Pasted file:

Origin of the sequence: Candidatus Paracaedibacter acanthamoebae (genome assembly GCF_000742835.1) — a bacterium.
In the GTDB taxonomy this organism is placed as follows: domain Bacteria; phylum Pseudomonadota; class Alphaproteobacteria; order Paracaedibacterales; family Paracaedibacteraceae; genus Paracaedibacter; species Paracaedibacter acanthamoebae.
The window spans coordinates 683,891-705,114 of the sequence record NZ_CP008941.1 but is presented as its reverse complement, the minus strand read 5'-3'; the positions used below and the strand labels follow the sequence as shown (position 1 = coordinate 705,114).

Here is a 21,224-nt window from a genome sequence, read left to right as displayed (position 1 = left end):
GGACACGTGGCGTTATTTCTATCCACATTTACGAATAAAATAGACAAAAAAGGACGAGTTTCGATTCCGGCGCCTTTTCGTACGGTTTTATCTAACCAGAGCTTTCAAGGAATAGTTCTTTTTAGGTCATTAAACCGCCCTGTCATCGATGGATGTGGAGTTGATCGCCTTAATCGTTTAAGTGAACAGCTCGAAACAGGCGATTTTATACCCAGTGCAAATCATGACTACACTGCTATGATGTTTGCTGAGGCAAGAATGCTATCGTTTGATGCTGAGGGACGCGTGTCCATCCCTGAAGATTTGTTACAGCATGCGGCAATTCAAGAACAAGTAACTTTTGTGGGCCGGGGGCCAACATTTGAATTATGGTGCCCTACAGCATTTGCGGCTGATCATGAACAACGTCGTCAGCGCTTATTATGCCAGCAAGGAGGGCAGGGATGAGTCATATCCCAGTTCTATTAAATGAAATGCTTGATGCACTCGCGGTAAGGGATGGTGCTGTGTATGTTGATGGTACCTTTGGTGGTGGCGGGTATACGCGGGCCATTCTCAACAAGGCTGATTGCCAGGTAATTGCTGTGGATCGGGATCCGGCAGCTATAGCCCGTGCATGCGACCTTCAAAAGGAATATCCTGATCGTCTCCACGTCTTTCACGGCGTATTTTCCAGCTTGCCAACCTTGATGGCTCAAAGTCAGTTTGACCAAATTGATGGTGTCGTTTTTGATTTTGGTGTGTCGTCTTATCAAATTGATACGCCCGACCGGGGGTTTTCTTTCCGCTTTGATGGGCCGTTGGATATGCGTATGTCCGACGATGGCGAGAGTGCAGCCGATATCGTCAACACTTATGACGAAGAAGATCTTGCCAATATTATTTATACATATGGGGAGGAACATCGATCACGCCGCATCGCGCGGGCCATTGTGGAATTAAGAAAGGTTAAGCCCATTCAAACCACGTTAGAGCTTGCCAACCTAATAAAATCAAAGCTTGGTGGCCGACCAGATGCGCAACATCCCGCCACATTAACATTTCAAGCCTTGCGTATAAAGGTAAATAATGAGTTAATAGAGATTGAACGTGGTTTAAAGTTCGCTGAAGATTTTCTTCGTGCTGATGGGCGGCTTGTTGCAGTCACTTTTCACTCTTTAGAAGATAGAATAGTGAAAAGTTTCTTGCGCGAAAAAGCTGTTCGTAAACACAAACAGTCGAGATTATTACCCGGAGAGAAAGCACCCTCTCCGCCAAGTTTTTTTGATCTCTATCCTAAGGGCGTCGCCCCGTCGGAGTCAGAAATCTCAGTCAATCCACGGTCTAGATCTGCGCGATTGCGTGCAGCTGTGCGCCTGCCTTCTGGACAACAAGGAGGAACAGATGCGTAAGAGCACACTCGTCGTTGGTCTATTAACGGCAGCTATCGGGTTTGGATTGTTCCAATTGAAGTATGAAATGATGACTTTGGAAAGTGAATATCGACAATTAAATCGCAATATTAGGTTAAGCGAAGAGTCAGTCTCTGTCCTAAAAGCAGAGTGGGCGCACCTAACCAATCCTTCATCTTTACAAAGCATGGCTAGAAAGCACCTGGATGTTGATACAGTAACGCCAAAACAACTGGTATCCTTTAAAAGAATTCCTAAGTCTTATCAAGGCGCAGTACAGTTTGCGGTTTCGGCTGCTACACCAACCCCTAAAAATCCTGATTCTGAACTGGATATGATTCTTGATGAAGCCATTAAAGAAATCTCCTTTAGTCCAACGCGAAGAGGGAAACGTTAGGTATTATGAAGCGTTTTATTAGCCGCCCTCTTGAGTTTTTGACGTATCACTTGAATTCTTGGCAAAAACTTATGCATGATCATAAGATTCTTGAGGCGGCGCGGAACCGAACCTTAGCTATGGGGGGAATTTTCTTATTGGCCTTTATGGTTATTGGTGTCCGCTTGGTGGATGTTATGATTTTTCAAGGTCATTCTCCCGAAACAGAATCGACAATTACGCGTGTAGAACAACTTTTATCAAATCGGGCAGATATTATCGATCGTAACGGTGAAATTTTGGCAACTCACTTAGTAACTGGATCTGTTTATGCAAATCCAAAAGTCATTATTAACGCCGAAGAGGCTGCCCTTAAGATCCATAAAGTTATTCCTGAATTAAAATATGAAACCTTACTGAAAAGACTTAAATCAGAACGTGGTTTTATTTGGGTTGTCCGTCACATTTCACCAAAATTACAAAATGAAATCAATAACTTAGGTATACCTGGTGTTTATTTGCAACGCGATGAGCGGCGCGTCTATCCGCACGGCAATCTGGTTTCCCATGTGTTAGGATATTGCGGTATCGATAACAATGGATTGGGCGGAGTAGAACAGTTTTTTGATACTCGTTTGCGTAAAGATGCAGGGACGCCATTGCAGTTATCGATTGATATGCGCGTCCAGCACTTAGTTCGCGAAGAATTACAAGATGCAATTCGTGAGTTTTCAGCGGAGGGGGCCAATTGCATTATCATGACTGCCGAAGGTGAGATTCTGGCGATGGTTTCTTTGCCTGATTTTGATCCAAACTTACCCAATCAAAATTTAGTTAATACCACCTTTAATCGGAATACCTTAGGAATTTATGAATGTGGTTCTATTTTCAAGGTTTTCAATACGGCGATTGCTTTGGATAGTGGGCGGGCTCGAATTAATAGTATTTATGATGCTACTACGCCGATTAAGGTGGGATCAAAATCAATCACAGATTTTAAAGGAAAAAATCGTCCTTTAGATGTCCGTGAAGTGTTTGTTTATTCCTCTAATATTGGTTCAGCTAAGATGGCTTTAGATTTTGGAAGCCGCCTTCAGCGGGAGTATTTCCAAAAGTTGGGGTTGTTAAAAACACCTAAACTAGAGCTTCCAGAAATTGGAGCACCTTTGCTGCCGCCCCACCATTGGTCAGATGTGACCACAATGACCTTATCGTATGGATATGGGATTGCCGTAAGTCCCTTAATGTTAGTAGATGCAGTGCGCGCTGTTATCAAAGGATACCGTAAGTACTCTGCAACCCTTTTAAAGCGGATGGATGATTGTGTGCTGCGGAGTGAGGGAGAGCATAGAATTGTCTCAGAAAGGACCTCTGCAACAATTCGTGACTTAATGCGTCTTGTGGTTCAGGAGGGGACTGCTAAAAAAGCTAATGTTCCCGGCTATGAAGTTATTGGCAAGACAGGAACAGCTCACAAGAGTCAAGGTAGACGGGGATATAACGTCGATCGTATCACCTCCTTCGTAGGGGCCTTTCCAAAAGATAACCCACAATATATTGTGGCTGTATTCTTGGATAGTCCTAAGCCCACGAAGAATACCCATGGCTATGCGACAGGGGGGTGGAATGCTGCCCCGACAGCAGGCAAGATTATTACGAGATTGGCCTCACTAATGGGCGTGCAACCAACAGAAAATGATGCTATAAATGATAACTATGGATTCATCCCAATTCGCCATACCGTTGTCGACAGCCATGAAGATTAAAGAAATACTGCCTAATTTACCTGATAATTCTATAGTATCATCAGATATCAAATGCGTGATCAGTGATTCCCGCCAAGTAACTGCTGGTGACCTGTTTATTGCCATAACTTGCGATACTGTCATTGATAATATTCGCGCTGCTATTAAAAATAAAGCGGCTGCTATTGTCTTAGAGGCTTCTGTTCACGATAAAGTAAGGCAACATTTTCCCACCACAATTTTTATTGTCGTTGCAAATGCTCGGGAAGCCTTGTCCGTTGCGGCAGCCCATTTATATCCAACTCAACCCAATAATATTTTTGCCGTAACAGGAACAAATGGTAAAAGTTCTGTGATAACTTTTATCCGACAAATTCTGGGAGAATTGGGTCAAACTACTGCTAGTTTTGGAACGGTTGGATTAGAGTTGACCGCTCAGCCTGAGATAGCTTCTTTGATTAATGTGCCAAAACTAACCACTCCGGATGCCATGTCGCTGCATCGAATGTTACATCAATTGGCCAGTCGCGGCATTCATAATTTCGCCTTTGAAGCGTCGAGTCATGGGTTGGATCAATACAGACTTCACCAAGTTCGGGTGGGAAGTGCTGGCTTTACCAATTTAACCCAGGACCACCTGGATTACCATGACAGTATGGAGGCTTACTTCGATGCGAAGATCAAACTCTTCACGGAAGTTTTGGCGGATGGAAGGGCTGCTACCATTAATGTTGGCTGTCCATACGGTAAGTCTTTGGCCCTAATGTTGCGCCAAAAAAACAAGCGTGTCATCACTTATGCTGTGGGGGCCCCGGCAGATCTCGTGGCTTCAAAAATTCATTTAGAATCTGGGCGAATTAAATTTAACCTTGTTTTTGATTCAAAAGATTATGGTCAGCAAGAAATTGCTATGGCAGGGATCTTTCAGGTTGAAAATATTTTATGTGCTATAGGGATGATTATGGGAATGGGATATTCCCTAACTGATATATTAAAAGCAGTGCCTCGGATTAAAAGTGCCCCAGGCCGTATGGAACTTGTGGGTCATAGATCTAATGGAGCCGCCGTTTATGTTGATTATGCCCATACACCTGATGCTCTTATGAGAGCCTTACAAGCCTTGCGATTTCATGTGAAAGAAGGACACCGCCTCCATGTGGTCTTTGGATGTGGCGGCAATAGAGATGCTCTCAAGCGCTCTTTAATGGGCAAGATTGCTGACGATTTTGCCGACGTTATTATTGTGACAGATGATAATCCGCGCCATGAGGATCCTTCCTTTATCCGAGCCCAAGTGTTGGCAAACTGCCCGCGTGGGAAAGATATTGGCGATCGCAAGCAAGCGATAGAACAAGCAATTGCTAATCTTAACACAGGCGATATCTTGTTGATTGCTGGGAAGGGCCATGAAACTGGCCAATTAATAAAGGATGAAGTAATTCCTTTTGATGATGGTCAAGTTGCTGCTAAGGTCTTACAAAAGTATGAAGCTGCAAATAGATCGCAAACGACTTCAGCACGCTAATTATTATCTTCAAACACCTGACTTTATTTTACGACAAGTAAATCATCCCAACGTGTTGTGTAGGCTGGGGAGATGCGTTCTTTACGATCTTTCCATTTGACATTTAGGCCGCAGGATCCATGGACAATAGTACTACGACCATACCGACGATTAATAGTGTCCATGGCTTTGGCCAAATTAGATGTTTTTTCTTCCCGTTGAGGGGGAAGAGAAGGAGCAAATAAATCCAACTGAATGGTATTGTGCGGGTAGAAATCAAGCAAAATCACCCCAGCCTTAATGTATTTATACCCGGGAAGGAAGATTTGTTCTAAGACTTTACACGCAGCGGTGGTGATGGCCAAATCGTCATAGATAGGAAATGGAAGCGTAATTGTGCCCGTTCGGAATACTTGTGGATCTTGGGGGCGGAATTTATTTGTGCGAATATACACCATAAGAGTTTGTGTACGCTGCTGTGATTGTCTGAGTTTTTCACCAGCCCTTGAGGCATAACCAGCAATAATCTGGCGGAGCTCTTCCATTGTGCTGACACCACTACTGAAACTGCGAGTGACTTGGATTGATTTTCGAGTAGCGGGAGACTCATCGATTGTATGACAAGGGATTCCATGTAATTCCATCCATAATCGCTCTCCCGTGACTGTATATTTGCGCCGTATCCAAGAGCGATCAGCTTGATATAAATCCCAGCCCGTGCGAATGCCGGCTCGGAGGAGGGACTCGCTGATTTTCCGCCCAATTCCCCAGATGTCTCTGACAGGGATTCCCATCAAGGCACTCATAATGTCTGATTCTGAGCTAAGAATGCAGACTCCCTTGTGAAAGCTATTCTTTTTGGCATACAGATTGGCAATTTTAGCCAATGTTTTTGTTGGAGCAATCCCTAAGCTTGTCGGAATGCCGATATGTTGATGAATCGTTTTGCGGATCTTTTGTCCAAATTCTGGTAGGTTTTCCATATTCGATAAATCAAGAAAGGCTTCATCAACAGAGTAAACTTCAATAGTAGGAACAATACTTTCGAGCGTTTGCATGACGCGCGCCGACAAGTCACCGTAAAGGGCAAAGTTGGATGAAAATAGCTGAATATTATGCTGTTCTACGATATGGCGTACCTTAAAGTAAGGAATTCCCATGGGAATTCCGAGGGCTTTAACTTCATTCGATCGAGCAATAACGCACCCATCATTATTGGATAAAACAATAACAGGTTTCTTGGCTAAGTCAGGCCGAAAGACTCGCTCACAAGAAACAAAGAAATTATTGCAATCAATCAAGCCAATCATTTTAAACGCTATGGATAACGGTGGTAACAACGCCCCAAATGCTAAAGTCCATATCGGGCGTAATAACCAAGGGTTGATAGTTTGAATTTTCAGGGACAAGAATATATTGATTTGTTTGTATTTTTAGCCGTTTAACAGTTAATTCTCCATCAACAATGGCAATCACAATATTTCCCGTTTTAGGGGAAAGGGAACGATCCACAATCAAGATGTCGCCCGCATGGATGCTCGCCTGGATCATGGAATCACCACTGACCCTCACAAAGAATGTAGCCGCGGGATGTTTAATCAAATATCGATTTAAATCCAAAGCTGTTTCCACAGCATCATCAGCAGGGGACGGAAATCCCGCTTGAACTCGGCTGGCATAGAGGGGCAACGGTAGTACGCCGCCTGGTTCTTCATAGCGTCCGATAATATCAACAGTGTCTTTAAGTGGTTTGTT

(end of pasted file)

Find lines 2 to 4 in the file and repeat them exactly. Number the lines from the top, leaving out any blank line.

In the GTDB taxonomy this organism is placed as follows: domain Bacteria; phylum Pseudomonadota; class Alphaproteobacteria; order Paracaedibacterales; family Paracaedibacteraceae; genus Paracaedibacter; species Paracaedibacter acanthamoebae.
The window spans coordinates 683,891-705,114 of the sequence record NZ_CP008941.1 but is presented as its reverse complement, the minus strand read 5'-3'; the positions used below and the strand labels follow the sequence as shown (position 1 = coordinate 705,114).

Here is a 21,224-nt window from a genome sequence, read left to right as displayed (position 1 = left end):